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Open Water (2003)

Review

Author
Date
02-14-2005
Comments
Open Water poster
Runtime
79 minutes
MPAA Rating
R
Countries
Cast and Crew
Director
Writer
Production Company

Well-made horror is only too rare these days, but well-made horror made with only one screen shot is virtually an impossibility -- that is, until Open Water came around. Open Water has been defined as “Blair Witch Meets Jaws.“ This seemingly accurate description is actually quite a discredit. Open Water has the best qualities of both films, but blew both of them away in the suspense department through just a touch of courage.

Open Water is roughly the story of young couple who get accidentally left behind by their scuba-diving boat, and now must face survival in the open, shark-infested ocean. I personally wanted to see how the filmmakers were planning on keeping my attention for 80 minutes of two people bobbing in the water (which, to be fair, is quite a bit harder to achieve than three teenagers lost in the woods with an exacerbated witch following them). The filmmaker made this daunting task seem effortless by presenting us with two highly developed characters. He took the first 20 minutes of the movie slow (perhaps too slow), focusing on the couple’s relationship and their problems. This, though a little painful to sit through upon first viewing, became forgivable as it was incredibly important in making the bobbing-in-the-water scenes work. Nothing was used gratuitously whether it be love, humor, fear or frustration. By painstakingly developing a couple whom we all know, speaking realistic dialogue, and acting much the way we all would in the same situation, the filmmaker paved the way for the viewers to put themselves in that water with them. You really, REALLY wanted this couple to make it through because you could physically feel their fear. And that, my friends, is how suspense at its absolute prime is made.

Yet even the most relatable characters can still find themselves in a failed film if the antagonist is not equally relatable. Of course, I am talking about the sharks. Being a person who knows her share about sharks as her family are avid Shark Week viewers, I was quite pleased that the filmmaker was true to how sharks would REALLY react to two presumably tasty scuba-divers in the middle of the ocean. The fact that the sharks were portrayed as simply hungry animals following their basic primordial instincts made the movie more unpredictable, and hence much more suspenseful. This alone blew away Jaws in the realism department. Don’t get me wrong, Jaws is the first and is still the best, but you are quite aware that the whole story could never happen as 1) sharks are simply not that aggressive and 2) mechanical sharks are generally not indigenous to large bodies of water. This brings me to my next point. Open Water used real sharks. I’m not talking about pampered, Hollywood sharks. They used hundreds of real, wild sharks living in the ocean. As you might imagine, this tends to help with the suspension of disbelief.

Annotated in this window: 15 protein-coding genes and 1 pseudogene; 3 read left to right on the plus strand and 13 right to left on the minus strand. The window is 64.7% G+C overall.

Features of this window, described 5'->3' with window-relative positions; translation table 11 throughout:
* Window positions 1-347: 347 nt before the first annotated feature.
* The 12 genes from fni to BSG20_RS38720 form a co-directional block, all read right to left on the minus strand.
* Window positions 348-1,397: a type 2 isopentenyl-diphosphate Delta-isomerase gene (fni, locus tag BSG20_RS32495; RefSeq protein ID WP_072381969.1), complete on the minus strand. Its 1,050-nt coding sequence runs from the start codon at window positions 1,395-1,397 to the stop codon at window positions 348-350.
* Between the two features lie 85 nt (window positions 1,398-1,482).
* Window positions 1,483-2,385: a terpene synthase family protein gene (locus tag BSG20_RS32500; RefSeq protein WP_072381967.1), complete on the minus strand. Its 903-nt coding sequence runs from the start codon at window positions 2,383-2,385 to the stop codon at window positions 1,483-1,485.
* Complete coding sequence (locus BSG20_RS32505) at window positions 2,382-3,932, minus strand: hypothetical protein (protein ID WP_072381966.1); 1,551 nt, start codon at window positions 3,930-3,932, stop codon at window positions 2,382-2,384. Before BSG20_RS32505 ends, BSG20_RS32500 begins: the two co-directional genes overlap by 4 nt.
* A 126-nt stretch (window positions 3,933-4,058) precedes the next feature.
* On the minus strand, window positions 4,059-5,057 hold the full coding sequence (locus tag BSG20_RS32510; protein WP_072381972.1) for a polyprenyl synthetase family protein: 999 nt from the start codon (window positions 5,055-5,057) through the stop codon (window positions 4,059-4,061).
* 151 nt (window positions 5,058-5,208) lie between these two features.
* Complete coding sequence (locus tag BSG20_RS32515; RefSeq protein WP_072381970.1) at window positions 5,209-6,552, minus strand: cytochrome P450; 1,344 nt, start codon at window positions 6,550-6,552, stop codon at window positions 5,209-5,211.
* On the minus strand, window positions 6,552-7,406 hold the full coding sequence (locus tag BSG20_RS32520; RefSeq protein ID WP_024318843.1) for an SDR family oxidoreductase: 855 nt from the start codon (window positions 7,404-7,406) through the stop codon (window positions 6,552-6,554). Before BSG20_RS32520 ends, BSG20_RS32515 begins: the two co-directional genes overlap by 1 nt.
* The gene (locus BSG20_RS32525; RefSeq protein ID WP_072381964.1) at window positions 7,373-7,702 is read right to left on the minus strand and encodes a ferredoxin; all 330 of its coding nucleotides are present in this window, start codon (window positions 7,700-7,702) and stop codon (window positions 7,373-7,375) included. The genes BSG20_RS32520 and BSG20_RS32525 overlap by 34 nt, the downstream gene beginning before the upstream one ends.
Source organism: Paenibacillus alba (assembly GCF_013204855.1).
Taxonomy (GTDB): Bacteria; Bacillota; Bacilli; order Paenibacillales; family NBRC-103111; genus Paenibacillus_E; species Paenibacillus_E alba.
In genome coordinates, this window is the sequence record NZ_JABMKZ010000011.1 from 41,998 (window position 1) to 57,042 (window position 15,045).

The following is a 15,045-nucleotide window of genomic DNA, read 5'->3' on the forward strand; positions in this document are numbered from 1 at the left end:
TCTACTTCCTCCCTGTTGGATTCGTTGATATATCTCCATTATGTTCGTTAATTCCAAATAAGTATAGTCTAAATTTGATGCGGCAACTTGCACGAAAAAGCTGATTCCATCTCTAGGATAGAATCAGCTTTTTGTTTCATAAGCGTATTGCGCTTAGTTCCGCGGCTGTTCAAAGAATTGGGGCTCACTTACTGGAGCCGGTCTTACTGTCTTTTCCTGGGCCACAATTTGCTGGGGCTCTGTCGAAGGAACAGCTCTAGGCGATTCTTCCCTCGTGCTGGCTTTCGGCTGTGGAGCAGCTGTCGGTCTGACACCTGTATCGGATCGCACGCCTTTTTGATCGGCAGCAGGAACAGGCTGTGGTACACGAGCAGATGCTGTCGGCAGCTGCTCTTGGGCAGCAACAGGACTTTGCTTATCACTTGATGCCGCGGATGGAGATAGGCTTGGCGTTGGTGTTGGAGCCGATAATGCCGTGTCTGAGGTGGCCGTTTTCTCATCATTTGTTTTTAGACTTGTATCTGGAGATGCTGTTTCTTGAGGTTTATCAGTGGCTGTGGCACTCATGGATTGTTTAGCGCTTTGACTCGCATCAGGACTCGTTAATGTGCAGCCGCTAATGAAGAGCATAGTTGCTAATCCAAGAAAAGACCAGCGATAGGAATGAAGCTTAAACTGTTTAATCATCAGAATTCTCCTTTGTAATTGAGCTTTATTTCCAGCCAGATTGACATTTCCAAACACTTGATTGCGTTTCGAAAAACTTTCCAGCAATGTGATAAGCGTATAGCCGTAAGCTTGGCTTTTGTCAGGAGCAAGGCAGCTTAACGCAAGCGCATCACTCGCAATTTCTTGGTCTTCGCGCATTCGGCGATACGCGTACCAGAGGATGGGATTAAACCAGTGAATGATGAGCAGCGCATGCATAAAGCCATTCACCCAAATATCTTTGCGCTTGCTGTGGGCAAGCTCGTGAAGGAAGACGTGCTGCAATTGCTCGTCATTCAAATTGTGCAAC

From a cinematography angle, the filmmaker made a fine choice shooting the film on digital video, as it looked like a home camcorder. The method that made Blair Witch effective, did the same for Open Water tenfold. Not to mention, the lighting was of the caliber one would expect from a big-budget, studio film. Filming underwater scenes are always difficult, but even more so in the dark. Open Water had no problem. Even if you don’t like the film, I guarantee the climax scene alone is worth the price of admission. It is hands down the best use of lighting and fast-cuts that I have ever seen in my life.

This isn’t to say that the film is perfect. There are some moments of “get on with it, already”, and the beginning part probably could have been cut in half without much of a decrease in the film’s integrity. However, the monumental barriers this film overcame --and overcame with flying colors -- erases all of its mistakes in a bat of an eye. To say it was a knock-off of Blair Witch is infuriating. Blair Witch, though a creative film in its own right, did not break any walls, nor did it seem capable of delivering its horror without a tongue in its cheek. Open Water was cut and dry, pure, primal terror. I urge you to give it a chance, especially if you perhaps need an excuse to get out of a deep sea fishing expedition.

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